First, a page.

Minding Mental Health

National Mental Health Awareness Month, 2014

The….patient should be made to understand that he or she must take charge of his own life. Don’t take your body to the doctor as if he were a repair shop. ~ Quentin Regenstein, Psychiatrist, Harvard Medical Center

This month’s mental health awareness campaign calls attention to the importance of mental health to our health and well being. Decades of research clearly show that the state of our minds affects our bodies as much (if not more) than our bodies affect the state of our minds.

What is mental health? It is more than an absence of mental illness. Good mental health is made up of thoughts, feelings, and behaviors that lead to a positive self-image, self-acceptance, and healthy relationships to people. When we feel good about ourselves there are no inhibitions to working, loving and playing freely and fully. We make decisions that protect our welfare, keep learning and growing, deal with whatever stresses come our way, and are able to fulfill our goals and dreams.

In contrast, poor mental health can make day-to-day life quite difficult on us. A negative self-image, unresolved emotional problems, and unsatisfying relationships lowers our self esteem, keeps us stuck in the past, and can lead to disorders of mental health that weaken the mind and body. 

Treat Mental Health like We Treat Other Forms of Health

We eat better and exercise more to get physically healthier, right? Let’s give our mental health what it needs to thrive as well. For good mental health, we need to build up our self-image and esteem rather than spend time obsessively thinking about everything that is wrong with our lives and us. This is especially true in stressful, downward turns of life.

Take, for example, my good friend Mary who divorced last year. As many of us know, firsthand, relationship breakups are hard on mental health and self-esteem. Loneliness, depression, disillusionment, apathy, decreased motivation, and self-doubt often accompany relationship breakups. My friend could have spent way too much time bemoaning the fate of her marriage and sinking into powerlessness and self-pity. Instead, Mary took steps to shore up her mental health during this uncertain time. She got more involved in new spiritual activities and began to travel abroad more by herself. She intuitively understood that challenging herself to keep growing was what she needed to protect her good feelings about herself and mental health. Trust me, Mary processed the breakup and her feelings about it. She just didn’t let this time of serious self-reflection stop her from experiencing, learning and moving forward with her life. Mary’s constructive approach to this difficult time in her life reaffirmed to me the wisdom that new learning experiences that grow and move us forward in life are a sure way to protect our mental health during stressful times.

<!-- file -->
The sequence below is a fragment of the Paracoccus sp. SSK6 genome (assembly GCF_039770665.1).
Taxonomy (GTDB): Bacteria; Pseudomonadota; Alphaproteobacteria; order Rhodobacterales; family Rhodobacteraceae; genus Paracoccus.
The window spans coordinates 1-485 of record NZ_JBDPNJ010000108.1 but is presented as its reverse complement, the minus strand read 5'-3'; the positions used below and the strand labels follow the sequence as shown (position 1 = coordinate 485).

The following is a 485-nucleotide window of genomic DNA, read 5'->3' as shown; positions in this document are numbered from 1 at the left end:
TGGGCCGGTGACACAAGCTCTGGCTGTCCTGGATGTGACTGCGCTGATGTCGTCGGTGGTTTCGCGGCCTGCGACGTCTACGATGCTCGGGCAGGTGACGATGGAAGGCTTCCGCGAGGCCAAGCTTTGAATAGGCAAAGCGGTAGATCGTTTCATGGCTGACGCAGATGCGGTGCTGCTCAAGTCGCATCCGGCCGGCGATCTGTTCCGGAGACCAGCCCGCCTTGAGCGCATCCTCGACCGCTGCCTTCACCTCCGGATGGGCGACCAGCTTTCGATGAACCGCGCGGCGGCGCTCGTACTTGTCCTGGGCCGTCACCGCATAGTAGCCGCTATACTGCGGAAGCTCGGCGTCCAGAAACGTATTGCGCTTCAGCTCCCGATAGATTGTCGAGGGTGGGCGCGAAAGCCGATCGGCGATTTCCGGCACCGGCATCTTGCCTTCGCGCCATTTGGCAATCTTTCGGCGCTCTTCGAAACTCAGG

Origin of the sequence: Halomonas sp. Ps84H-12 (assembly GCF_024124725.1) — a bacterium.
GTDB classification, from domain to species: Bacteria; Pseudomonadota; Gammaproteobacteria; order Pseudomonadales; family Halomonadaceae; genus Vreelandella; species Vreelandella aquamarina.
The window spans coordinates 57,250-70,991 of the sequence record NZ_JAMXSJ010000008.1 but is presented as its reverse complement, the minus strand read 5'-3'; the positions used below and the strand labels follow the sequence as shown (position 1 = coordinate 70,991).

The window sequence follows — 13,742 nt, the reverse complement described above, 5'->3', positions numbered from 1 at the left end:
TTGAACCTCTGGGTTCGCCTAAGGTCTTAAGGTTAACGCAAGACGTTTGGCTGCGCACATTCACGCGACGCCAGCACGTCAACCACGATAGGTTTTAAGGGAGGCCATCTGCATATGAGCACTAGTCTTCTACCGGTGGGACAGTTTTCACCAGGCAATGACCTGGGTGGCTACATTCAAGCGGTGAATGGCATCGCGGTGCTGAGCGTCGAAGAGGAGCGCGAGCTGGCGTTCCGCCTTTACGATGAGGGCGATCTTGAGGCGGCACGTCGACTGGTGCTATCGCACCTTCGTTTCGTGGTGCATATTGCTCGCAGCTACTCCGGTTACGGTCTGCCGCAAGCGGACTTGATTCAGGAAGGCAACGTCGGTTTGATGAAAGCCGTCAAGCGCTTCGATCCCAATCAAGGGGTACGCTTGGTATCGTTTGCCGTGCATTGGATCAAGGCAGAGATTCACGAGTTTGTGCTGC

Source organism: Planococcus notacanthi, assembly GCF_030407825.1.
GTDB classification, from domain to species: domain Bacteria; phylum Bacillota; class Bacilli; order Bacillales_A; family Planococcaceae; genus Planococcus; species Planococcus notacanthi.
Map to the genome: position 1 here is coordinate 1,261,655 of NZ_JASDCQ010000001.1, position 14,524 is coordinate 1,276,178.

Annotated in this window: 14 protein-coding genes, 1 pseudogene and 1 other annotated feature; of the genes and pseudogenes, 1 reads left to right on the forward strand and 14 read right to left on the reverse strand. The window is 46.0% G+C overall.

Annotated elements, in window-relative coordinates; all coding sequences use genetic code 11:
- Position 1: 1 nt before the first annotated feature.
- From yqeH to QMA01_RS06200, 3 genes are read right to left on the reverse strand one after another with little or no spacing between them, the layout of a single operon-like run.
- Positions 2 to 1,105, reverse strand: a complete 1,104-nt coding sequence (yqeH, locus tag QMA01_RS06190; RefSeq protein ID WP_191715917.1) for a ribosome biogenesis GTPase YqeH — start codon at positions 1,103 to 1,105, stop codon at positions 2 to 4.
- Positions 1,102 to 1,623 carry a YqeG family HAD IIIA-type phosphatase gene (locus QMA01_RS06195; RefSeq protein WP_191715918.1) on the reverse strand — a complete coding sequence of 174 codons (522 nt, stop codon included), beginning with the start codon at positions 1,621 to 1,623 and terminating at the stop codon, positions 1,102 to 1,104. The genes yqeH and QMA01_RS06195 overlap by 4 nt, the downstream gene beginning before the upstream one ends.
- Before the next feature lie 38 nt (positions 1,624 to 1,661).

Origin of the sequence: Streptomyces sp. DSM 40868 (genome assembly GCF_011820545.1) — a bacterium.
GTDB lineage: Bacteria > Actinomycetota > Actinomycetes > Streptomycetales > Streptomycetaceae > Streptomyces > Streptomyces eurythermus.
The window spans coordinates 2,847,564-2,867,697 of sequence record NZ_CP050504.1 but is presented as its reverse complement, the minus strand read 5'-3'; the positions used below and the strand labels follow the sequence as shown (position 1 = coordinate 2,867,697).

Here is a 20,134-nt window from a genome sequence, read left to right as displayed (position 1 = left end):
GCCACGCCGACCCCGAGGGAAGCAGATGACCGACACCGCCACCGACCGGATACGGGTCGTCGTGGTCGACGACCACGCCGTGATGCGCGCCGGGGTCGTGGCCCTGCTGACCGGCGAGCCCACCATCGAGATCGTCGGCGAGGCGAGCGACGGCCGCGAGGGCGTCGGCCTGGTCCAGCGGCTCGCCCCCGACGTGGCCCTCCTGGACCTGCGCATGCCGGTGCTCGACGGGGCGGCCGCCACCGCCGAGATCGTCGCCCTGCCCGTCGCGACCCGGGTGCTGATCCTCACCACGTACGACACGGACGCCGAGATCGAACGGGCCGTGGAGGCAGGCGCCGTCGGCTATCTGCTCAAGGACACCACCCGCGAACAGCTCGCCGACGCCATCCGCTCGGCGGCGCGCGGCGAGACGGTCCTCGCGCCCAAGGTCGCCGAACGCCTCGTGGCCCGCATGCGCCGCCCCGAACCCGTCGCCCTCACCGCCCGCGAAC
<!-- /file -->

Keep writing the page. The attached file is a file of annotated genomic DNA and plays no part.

We’ve made great advances in our understanding of mental health and its impact on our lives. Nonetheless, there is still a cultural sentiment that mental health differs from other forms of health. This idea is untrue. We treat mental health conditions like we treat any other disease and also its prevention. We need to build an open dialogue that encourages support and respect for those struggling with mental illness” . We also need to become more aware of our mental health and what we can do to protect it. There are many excellent internet publications and blogs like Psychology in Everyday Life that promote mental health awareness and its education. These include American Psychological Association Help CenterPsychologyToday.comHealthyPlace.comSoundminds.org and Psychcentral.com.

To learn more about the ideas on sound mental health in today’s post, see my article called a Seven Step Prescription for Self Love and  Compensatory Self Improvement: The Hardy Way to Forging Possibility.

I hope you liked today’s article. Let me know by selecting the Like icon that immediately follows. You can also Tweet or Google +1 today’s post, to let your friends know about it. Warm regards Deborah.

Note: Featured Image by Mental Health America.


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